Fortunately, as would happen frequently during my many times of intense distress or particular need, the trail showed me mercy. Two thru-hikers appeared with easily accessible water treatment systems, and both were kind enough to offer to share. One was a lawyer from Atlanta who said his name was Brew, probably because he was a raging alcoholic. The other was a mousy little kid in a bright orange t-shirt who called himself Bandito, probably because, well, for no readily apparent reason, really. He claimed it was because his balaclava made him look like a swarthy Mexican outlaw. I said nothing to disabuse him of this obviously ridiculous notion.
Bandito exuded the boundless energy, enthusiasm and naiveté of an uncorrupted eighteen year old boy. Probably because he was exactly that. Just looking at him made me feel old and tired. I wondered whether I had the patience to put up with him, assuming of course that I could even keep up. Then again, I got the feeling he didn't particularly care for me either. I suspect he thought I was one of those delusional, ill-prepared fools who was never going to make it, what with my completely nonfunctioning everything and my general discombobulation. He, on the other hand, had all the top-of-the-line ultralight equipment, most of which I had never even heard of, and boasted an annoyingly expansive knowledge of the outdoors and survival techniques and all that other maybe kind of important stuff. He was definitely going to make it.
We hiked together for a little while, conversing. He was politely inquisitive, asking me a series of increasingly intrusive yet seemingly innocent and otherwise quite reasonable questions, just trying to get to know me, and I swore a lot and probably offended his every sensibility. Eventually I fell behind. Not because I couldn't stand him or found his insatiable curiosity irritating or anything, I just wasn't physically capable of keeping up. I didn't know if I'd see him again. I guess I wasn't really thinking about it. Certainly I couldn't have imagined from our first encounter that I'd end up spending the Easter holidays with him and his family, or that we would end up hiking half the trail together, or that we'd keep in touch even after we'd both finished the trail.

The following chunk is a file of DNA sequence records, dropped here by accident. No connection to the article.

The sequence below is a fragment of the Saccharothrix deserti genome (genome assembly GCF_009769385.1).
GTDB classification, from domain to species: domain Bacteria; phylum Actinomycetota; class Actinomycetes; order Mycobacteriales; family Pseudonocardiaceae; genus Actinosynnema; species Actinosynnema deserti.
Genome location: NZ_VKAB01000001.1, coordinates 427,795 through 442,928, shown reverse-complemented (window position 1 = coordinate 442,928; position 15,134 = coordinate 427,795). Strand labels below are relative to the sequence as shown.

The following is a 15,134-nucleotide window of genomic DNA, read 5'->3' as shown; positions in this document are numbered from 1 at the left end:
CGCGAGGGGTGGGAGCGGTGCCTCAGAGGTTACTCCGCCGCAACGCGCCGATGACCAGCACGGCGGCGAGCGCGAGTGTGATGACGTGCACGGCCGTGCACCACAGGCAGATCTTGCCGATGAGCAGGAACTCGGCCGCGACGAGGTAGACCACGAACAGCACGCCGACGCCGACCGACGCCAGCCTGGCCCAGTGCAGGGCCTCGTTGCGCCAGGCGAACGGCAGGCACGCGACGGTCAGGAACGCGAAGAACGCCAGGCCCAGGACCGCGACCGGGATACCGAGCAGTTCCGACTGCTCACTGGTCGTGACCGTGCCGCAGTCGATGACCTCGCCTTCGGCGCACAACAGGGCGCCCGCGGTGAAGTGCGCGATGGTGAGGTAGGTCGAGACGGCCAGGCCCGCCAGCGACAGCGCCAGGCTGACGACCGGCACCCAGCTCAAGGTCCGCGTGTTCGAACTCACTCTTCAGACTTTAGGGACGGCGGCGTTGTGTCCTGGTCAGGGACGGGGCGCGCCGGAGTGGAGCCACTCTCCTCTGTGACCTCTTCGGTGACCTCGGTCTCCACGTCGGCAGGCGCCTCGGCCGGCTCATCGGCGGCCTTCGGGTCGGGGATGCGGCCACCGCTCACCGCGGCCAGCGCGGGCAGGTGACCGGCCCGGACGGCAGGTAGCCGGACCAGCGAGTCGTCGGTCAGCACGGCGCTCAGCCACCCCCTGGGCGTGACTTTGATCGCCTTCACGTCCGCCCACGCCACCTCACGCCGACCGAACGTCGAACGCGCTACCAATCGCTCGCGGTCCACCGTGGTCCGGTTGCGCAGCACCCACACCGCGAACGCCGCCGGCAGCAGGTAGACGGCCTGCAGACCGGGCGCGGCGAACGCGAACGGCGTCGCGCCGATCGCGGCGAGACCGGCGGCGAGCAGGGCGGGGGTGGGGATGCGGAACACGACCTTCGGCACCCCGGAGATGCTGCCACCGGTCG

But, as it so happened, I saw him again later that day. I arrived at the Blood Mountain Shelter to find him talking to a group of guys I had met the night before, at the Gooch Mountain Shelter. They already knew me as the guy whose equipment was all broken, who could instantly turn triumph to tragedy, and made milk curdle and babies cry just by his mere presence. It was obvious they looked down on me and wanted to avoid me at all costs. It was like elementary school all over again. They were the cool kids, and I was the shrimpy nobody who had to sit with the scary guy with the pituitary disorder, the albino mute, and the Russian über-nerd who picked his nose in the cafeteria. Whatever. I didn't like them either. But I did appreciate the news they brought me.
I had originally planned to stay the night there, at Blood Mountain, despite its blustery winds, blistering cold, lack of a water source and general dumpiness. But that was before I heard there was trail magic at Neel's Gap.
"A church group is bringing baked ziti for the hikers at the hostel," said no one in particular.
"Really?" I asked. "Goodbye!"
And I was off like a shot. I could die of dehydration in the morning, but that night I was getting my baked ziti. Nothing could stop me. Nothing did.